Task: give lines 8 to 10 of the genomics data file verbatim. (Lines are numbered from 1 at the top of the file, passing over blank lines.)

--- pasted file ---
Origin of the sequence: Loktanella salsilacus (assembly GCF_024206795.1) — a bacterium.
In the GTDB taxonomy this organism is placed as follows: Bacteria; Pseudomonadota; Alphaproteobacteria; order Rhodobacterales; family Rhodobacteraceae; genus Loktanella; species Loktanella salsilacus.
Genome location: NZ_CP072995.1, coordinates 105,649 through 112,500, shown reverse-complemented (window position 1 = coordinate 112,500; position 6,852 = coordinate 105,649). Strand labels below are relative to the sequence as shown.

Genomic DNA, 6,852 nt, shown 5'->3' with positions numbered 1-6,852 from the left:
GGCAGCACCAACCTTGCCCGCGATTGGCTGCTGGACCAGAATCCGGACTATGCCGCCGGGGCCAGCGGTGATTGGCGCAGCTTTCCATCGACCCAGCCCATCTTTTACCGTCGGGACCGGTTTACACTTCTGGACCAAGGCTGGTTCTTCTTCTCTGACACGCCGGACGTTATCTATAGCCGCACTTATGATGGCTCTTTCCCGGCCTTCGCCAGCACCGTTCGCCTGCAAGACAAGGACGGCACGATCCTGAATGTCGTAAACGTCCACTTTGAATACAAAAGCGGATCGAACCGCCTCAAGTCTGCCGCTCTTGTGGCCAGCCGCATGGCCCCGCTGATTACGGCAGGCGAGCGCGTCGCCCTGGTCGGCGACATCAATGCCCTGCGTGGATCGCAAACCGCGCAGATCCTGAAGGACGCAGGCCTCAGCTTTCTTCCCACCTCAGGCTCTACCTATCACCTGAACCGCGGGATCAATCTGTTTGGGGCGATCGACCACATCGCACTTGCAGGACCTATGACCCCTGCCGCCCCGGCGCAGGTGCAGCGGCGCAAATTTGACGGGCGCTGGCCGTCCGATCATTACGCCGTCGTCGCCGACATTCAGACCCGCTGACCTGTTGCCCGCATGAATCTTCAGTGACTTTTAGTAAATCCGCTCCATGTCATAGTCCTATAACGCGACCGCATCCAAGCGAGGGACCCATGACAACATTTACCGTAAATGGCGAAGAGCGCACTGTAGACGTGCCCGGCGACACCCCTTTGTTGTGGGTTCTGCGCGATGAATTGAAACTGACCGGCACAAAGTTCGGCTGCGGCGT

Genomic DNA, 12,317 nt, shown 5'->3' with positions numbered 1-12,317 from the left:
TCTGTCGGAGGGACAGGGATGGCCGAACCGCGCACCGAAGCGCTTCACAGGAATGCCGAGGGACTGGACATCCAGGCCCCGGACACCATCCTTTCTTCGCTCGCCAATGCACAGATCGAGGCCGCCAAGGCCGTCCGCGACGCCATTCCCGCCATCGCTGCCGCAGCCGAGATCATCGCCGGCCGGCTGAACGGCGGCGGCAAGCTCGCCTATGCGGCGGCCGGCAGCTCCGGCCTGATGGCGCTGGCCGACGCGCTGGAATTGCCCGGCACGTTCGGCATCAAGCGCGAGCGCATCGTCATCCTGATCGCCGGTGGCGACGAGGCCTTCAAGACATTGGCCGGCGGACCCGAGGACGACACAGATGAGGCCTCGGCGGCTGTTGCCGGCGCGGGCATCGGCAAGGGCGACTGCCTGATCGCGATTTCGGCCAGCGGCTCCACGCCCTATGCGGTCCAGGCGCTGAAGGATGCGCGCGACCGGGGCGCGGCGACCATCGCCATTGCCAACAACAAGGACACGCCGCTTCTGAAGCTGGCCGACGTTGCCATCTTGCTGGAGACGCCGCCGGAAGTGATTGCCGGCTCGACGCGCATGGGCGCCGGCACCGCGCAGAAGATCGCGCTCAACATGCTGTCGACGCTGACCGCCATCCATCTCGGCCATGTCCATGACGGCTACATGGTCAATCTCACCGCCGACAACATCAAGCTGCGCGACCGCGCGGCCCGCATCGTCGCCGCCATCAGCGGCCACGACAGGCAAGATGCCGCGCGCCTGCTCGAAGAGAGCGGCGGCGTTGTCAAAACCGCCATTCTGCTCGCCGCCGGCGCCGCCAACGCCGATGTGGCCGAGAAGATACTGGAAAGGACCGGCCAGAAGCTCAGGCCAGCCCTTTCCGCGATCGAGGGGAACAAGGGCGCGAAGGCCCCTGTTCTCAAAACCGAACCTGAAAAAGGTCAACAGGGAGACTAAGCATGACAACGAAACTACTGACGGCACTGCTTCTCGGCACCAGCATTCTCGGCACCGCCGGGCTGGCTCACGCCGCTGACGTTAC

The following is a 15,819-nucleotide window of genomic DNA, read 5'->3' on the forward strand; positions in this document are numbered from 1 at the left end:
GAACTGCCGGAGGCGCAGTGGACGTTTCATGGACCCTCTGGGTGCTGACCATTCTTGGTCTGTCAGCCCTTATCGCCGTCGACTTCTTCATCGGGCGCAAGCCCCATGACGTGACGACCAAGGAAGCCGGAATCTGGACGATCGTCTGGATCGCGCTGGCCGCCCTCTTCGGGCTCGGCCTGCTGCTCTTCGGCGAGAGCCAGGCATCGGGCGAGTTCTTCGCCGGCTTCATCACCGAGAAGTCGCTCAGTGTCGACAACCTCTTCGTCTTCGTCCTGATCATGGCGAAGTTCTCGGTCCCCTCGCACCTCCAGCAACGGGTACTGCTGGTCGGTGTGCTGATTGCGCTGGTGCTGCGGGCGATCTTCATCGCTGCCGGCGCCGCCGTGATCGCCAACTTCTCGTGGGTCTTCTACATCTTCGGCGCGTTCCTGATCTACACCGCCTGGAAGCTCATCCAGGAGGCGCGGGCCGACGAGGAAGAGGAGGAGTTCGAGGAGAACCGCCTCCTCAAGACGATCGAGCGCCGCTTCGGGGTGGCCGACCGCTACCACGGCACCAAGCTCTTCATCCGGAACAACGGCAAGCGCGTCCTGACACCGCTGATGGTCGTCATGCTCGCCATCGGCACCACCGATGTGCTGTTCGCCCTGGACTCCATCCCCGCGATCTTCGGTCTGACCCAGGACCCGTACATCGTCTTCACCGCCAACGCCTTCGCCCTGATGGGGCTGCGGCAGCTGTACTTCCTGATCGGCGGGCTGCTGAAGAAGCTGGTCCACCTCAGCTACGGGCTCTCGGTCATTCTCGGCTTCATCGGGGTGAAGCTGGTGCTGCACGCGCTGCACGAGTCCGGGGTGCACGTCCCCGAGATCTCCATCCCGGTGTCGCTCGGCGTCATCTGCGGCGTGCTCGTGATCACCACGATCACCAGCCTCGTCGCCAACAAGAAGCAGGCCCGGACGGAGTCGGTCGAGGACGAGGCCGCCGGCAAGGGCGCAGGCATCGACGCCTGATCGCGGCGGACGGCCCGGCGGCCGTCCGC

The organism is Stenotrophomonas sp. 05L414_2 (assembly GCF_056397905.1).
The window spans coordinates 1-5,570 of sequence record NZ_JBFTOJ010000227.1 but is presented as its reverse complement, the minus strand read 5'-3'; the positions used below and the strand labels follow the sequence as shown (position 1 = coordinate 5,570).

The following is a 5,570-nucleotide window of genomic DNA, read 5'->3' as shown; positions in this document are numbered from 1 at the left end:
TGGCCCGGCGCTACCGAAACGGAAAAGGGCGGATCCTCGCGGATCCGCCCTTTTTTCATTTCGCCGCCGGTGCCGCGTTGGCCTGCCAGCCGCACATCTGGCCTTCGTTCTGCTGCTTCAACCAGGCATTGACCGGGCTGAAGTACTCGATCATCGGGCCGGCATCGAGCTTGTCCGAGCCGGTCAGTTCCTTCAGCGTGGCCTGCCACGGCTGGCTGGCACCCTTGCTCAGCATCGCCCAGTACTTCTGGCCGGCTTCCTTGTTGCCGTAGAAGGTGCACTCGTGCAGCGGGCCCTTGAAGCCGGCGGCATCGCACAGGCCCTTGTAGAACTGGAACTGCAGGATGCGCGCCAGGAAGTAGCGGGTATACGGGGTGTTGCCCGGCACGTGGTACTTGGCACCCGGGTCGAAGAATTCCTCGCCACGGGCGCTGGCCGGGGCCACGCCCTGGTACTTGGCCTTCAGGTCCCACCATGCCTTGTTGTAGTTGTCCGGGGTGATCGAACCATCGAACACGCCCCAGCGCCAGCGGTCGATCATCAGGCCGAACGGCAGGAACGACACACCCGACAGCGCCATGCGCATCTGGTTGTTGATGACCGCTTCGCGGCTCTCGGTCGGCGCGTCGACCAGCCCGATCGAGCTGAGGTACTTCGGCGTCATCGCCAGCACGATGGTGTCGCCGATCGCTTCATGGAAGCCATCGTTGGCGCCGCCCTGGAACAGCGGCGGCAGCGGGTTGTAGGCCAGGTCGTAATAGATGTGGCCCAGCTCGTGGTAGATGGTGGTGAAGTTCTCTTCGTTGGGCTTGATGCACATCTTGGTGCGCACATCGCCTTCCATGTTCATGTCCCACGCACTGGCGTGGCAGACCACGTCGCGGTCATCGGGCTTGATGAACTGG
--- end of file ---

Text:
The following is a 15,819-nucleotide window of genomic DNA, read 5'->3' on the forward strand; positions in this document are numbered from 1 at the left end:
GAACTGCCGGAGGCGCAGTGGACGTTTCATGGACCCTCTGGGTGCTGACCATTCTTGGTCTGTCAGCCCTTATCGCCGTCGACTTCTTCATCGGGCGCAAGCCCCATGACGTGACGACCAAGGAAGCCGGAATCTGGACGATCGTCTGGATCGCGCTGGCCGCCCTCTTCGGGCTCGGCCTGCTGCTCTTCGGCGAGAGCCAGGCATCGGGCGAGTTCTTCGCCGGCTTCATCACCGAGAAGTCGCTCAGTGTCGACAACCTCTTCGTCTTCGTCCTGATCATGGCGAAGTTCTCGGTCCCCTCGCACCTCCAGCAACGGGTACTGCTGGTCGGTGTGCTGATTGCGCTGGTGCTGCGGGCGATCTTCATCGCTGCCGGCGCCGCCGTGATCGCCAACTTCTCGTGGGTCTTCTACATCTTCGGCGCGTTCCTGATCTACACCGCCTGGAAGCTCATCCAGGAGGCGCGGGCCGACGAGGAAGAGGAGGAGTTCGAGGAGAACCGCCTCCTCAAGACGATCGAGCGCCGCTTCGGGGTGGCCGACCGCTACCACGGCACCAAGCTCTTCATCCGGAACAACGGCAAGCGCGTCCTGACACCGCTGATGGTCGTCATGCTCGCCATCGGCACCACCGATGTGCTGTTCGCCCTGGACTCCATCCCCGCGATCTTCGGTCTGACCCAGGACCCGTACATCGTCTTCACCGCCAACGCCTTCGCCCTGATGGGGCTGCGGCAGCTGTACTTCCTGATCGGCGGGCTGCTGAAGAAGCTGGTCCACCTCAGCTACGGGCTCTCGGTCATTCTCGGCTTCATCGGGGTGAAGCTGGTGCTGCACGCGCTGCACGAGTCCGGGGTGCACGTCCCCGAGATCTCCATCCCGGTGTCGCTCGGCGTCATCTGCGGCGTGCTCGTGATCACCACGATCACCAGCCTCGTCGCCAACAAGAAGCAGGCCCGGACGGAGTCGGTCGAGGACGAGGCCGCCGGCAAGGGCGCAGGCATCGACGCCTGATCGCGGCGGACGGCCCGGCGGCCGTCCGC

The organism is Stenotrophomonas sp. 05L414_2 (assembly GCF_056397905.1).